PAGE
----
One would not have thought that the Rev. Al Sharpton could command an entire wing of the Democratic Party. But that is what Bruce Teitelbaum, Mayor Giuliani’s campaign manager, would have us believe. This claim could be dismissed as so much extravagant campaign rhetoric, except that Mr. Teitelbaum included in the Sharpton wing such unlikely persons as the City Comptroller, Alan Hevesi, heretofore considered a moderate Democrat from Queens. Because he had the decency and humanity to visit the mother of Patrick Dorismond, thus demonstrating that the institutional city is not as callous and mean as its titular leader, Mr. Hevesi has now been included as one of Mr. Sharpton’s “pals,” to use one of Mr. Teitelbaum’s locutions.
What utter nonsense. It is a measure of the desperation in City Hall that anybody who dares raise an objection to the Mayor’s conduct since the police shooting of Dorismond risks being condemned as Mr. Sharpton’s fellow traveler. And so Mr. Hevesi and other Democrats, most prominently Hillary Rodham Clinton, are dismissed as allies of a man who would not expect a friendly greeting in many outer-borough and suburban neighborhoods, where swing voters live. We can take some comfort in knowing that the Mayor and his mouthpieces would never intentionally attempt to divide the city, especially along racial lines. We know they would never do this because they have told us so, and surely they are honorable people who would not lie about such matters.
The Mayor’s conduct in this affair has left him friendless and alone. Having smeared a dead man who met an untimely end for no good reason, he has inspired disgust from even friendly sources, and merely confirmed the judgments of his political enemies. He appears to be as isolated as Richard Nixon was in 1974-perhaps he is confiding his thoughts to some of the paintings of long-dead civic fathers that line City Hall’s walls. His aides tell reporters, privately of course, that he listens to nobody. Onetime admirers are at a loss to explain his relentless insensitivity; fellow Republicans fear that he has become his own worst enemy at the very time he is trying to persuade upstaters and suburbanites that he has the temperament for the U.S. Senate.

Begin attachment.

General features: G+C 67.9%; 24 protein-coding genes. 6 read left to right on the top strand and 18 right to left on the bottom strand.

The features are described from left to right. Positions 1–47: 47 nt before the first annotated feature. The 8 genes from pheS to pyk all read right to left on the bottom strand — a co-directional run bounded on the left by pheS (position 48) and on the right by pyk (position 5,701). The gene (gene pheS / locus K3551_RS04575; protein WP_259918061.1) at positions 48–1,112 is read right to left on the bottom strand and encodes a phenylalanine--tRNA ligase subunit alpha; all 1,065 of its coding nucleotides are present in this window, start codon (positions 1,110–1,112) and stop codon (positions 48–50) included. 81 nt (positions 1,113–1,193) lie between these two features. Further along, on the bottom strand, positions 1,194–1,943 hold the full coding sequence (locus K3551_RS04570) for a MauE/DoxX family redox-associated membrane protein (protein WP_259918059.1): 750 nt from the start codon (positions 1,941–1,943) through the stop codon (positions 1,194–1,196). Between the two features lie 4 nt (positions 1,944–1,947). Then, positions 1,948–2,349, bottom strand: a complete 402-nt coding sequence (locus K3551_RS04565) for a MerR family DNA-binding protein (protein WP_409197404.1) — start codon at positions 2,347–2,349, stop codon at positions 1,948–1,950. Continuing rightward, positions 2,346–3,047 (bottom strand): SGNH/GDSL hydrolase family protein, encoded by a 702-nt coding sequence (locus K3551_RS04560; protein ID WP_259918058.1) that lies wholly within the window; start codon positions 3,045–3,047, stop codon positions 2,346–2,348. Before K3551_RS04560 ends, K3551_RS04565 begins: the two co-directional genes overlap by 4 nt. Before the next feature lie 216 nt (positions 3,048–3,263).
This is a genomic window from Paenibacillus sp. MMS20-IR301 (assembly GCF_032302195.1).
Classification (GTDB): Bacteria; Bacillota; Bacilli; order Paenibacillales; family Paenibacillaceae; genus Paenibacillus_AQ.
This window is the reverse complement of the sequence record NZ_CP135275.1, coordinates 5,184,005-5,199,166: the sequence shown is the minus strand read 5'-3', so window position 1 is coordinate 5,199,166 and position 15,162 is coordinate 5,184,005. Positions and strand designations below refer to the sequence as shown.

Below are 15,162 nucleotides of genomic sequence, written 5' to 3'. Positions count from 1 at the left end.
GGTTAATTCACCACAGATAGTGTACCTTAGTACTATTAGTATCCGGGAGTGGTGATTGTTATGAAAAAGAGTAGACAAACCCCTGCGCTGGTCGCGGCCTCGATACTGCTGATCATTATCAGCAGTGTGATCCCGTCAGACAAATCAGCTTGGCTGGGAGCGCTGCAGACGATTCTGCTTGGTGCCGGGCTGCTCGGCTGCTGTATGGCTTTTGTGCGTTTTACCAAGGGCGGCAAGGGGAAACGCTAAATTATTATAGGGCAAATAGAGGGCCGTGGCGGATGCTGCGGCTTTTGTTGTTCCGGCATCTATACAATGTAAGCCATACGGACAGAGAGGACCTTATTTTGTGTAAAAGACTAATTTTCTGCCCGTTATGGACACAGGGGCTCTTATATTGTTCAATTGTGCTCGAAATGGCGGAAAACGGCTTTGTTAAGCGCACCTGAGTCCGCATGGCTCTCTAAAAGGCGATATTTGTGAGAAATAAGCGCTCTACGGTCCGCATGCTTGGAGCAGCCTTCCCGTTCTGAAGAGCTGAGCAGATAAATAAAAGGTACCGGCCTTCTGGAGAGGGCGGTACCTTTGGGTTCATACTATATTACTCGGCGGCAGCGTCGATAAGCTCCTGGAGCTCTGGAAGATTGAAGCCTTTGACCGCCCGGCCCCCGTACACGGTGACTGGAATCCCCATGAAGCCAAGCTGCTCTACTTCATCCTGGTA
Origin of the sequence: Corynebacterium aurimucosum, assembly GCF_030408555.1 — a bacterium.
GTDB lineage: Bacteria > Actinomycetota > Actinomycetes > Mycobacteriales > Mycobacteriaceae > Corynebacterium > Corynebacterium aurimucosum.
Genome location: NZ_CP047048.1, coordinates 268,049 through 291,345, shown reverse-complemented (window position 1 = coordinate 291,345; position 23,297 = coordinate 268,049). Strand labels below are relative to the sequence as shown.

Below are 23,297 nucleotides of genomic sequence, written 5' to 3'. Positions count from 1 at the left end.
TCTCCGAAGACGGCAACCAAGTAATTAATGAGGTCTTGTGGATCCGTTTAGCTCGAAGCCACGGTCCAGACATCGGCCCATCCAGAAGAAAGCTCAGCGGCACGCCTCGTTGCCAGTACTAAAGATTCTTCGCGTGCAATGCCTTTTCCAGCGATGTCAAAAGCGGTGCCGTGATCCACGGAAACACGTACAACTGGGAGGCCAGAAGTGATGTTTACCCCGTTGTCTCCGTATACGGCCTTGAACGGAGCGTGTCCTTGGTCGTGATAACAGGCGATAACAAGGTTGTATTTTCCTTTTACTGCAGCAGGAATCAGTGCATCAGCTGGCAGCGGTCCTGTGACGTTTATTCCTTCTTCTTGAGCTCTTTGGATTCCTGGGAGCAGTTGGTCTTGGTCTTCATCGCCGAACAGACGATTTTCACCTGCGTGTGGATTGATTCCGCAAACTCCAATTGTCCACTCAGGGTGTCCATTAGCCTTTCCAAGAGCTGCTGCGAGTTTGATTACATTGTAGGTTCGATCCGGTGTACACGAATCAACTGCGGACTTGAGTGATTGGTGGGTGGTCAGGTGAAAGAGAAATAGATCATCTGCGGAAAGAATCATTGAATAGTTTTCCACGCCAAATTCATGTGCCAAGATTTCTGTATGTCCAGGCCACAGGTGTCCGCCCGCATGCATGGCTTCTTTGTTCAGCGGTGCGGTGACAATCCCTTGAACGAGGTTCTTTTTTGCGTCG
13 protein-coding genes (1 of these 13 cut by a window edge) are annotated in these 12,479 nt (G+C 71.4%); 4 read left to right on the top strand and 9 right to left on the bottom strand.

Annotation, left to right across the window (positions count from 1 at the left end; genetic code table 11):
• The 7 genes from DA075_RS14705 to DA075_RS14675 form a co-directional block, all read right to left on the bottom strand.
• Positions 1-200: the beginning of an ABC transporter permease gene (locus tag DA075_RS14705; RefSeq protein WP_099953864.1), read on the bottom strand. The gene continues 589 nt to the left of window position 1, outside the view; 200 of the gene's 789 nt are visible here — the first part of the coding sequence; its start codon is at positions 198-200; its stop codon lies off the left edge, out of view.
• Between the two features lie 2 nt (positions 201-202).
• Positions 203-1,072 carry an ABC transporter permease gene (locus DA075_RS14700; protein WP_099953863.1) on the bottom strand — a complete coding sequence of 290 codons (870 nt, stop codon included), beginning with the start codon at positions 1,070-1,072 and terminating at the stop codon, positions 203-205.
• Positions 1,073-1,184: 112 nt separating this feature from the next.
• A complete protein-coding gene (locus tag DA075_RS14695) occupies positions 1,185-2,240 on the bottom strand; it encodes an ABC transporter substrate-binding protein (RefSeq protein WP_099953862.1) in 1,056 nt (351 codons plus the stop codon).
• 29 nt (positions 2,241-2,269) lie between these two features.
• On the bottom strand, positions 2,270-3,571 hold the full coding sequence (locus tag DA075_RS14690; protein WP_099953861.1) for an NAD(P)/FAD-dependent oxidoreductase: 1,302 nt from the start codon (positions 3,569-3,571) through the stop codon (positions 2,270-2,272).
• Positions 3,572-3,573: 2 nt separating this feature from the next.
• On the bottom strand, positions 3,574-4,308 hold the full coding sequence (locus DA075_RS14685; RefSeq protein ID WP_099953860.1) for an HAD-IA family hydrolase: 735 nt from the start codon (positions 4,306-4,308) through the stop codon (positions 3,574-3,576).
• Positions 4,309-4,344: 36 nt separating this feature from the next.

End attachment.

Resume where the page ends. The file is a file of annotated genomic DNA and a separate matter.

The extent to which Mr. Giuliani’s behavior has alienated even those who have supported him is evident in the pages of the New York Post . When the Mayor decided that Dorismond’s arrest record-please note, it is not a criminal record, as he was never found guilty of anything punishable by more than a summons-ought to be part of the public debate, the Post’s Eric Fettmann offered a pointed rebuttal. The headline of Mr. Fettmann’s piece accused the Mayor of “demonizing the victim.” The caption asked why the Mayor wanted to “smear” Dorismond. Harsh words indeed from a usually friendly source.
Nearly eight years ago, the great Jimmy Breslin dismissed Mr. Giuliani’s candidacy by saying that the city was mean enough-it didn’t need a mean Mayor, too. I thought at the time that Mr. Breslin was being, well, merely Breslinesque. Now, of course, Mr. Breslin (not surprisingly) looks like a prophet.
Would it have been so terrible, so unmanly (at least as the Mayor defines manhood) if Mr. Giuliani offered his regrets to the Dorismond family? Certainly a good many New Yorkers would have regarded such sensitive words as the very least the Mayor could do. And even now, the Mayor could make things right by exhibiting the kind of courage he prides himself on. He could apologize for his smear. But he won’t do it, just as he was incapable of saying anything soothing to a mother who lost a son to a police bullet on Eighth Avenue.
Often in the course of a political campaign, a single event can foil all of the spinning and image-making, revealing a candidate-for better or worse-for what he or she is. Mrs. Clinton’s moment probably has come and gone: By not swatting aside the idea of running for Senate from New York, she showed something of the burning ambition that some regard with such distaste.
Mr. Giuliani’s moment came when he disregarded his own admonitions to withhold judgment and smeared Dorismond, dead at the hands of the police. He stood before the voters who elected him as a mean, cruel man who was willing to have us believe that the dead man may have gotten what he deserved, for he was, in the Mayor’s own words, no altar boy. That this suggests an entirely new category of capital offense seemed beyond his comprehension. He was a prisoner of his essential self; he has no sympathy or compassion; in his world, a man who spent his life punching people-another Mayoral smear-is not a figure worthy of our sympathy.
Mr. Giuliani’s behavior in this matter is absolutely authentic. All the more reason to be horrified.